Reclaiming the Meaning of 'Direct Tax'

Charlotte Crane

Northwestern University - Pritzker School of Law

February 15, 2010

The history of the litigation in the carriage tax case, Hylton v. United States (1796), including the extraordinary steps taken to present a case to the Supreme Court in which the tax would be ratified, suggests that the case was far more important than the simple amount of revenue at stake. This article explores the motivation behind the imposition of the carriage tax, and its defense in Hylton, as a part of the effort s of Hamilton and his fellow Federalists to create a robust federal government. That federal government would include revenue officers whose loyalties were primarily to the federal government not the state governments, and a federal power to tax that was neither limited to excise and other transaction-based taxes nor constrained by the apportionment clause.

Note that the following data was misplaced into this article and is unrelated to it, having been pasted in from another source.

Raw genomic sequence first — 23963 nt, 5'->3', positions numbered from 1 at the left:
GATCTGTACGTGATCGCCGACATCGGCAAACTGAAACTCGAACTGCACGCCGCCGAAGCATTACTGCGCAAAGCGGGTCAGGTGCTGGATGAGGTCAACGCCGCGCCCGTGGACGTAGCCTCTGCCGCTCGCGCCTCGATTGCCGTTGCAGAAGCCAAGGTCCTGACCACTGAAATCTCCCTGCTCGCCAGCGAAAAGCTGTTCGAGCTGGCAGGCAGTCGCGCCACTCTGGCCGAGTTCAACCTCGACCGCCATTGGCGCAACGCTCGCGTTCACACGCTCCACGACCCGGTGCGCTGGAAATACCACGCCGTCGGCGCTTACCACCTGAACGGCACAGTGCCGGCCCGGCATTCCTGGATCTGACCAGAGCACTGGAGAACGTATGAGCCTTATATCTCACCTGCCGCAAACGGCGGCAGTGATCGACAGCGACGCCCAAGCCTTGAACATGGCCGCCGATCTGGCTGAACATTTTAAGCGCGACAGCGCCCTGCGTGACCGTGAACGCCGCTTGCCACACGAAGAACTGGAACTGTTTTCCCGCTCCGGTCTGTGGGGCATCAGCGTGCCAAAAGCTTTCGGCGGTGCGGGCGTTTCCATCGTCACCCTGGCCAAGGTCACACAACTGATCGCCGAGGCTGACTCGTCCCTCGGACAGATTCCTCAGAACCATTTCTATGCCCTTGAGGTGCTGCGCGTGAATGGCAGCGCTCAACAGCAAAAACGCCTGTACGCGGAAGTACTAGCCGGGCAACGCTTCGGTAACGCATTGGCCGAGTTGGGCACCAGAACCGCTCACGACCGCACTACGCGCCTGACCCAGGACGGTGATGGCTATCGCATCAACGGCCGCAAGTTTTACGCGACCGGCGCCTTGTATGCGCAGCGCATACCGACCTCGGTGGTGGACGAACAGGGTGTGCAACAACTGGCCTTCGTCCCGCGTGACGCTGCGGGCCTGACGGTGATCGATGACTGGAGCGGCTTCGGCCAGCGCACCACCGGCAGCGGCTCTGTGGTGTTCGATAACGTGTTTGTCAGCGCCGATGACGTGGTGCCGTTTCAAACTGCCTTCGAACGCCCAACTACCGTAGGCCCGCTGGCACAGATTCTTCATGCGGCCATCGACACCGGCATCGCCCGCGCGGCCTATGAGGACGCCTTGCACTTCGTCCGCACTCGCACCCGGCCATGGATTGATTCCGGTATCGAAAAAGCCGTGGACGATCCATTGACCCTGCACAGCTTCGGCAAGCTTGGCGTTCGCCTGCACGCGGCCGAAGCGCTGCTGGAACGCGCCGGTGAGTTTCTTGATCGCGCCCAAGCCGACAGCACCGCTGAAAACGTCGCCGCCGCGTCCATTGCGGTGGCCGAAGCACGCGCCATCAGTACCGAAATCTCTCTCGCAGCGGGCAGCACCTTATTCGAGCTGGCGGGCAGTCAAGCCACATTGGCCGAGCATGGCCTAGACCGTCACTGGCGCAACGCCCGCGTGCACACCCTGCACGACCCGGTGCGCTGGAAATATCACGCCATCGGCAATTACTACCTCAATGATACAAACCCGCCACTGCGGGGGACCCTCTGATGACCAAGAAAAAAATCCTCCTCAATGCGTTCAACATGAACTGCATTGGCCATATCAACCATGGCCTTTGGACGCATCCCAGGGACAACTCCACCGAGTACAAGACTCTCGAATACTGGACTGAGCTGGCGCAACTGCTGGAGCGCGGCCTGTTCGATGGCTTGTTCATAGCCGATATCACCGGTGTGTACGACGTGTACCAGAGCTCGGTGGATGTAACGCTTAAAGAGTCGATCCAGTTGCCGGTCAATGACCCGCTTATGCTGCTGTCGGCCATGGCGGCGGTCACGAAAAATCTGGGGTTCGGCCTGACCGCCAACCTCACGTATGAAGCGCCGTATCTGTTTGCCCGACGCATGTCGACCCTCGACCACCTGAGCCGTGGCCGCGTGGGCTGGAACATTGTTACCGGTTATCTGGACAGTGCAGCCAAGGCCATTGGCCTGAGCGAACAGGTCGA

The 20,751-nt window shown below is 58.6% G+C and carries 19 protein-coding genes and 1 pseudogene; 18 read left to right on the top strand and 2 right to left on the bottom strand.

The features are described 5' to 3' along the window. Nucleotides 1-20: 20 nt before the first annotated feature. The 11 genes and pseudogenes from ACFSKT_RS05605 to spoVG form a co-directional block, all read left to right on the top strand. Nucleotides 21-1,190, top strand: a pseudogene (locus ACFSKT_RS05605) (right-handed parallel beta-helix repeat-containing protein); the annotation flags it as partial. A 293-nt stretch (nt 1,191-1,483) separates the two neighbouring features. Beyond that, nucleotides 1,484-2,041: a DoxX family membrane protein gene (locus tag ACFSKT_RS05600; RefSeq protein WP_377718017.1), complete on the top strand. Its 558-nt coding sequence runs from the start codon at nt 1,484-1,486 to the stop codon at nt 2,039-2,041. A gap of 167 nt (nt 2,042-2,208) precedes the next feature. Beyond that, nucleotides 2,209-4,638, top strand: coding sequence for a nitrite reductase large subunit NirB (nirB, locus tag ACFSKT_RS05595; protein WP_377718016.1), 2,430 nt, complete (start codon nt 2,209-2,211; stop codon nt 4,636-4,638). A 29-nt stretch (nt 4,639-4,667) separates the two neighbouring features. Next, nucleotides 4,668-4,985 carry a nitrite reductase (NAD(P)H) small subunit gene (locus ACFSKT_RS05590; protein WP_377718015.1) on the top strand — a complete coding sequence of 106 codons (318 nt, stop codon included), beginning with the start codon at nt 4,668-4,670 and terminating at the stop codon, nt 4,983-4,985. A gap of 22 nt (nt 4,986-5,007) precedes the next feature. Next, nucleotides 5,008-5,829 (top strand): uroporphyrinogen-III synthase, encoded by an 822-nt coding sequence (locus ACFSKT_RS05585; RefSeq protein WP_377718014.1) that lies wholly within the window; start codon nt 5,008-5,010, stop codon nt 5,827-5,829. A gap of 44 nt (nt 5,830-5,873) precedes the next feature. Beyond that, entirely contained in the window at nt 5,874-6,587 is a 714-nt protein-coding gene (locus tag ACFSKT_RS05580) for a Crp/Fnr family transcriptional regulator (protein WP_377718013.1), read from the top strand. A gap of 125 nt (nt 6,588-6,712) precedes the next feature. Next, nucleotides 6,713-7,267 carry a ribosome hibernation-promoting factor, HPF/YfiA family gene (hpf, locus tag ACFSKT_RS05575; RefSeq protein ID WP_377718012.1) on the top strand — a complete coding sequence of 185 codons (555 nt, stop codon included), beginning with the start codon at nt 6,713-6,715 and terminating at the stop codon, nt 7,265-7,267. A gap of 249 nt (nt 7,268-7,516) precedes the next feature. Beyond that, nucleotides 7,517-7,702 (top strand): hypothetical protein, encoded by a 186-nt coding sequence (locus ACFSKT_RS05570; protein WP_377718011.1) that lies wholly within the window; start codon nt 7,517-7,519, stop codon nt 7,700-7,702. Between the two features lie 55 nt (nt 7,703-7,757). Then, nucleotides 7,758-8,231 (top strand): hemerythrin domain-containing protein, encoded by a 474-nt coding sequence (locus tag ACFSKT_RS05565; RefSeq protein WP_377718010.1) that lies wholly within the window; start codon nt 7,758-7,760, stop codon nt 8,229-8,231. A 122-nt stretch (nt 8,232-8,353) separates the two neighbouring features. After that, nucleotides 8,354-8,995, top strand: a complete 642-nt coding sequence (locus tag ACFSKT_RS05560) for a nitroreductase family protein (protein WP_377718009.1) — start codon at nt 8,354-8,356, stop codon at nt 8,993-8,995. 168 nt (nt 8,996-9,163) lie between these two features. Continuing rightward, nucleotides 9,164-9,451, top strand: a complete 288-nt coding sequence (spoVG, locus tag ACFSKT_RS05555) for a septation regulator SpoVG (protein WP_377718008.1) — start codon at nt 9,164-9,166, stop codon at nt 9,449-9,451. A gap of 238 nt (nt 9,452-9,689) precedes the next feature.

Number of Pages in PDF File: 86

Keywords: Direct Tax, power to Tax, Alexander Hamilton, Apportionment, Tax History

JEL Classification: B25, H77, K34, N11

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Date posted: February 16, 2010 ; Last revised: February 20, 2010

Suggested Citation

Crane, Charlotte, Reclaiming the Meaning of 'Direct Tax' (February 15, 2010). Available at SSRN: https://ssrn.com/abstract=1553230 or http://dx.doi.org/10.2139/ssrn.1553230

Contact Information

Charlotte Crane (Contact Author)
Northwestern University - Pritzker School of Law ( email )
375 E. Chicago Ave
Chicago, IL 60611
United States

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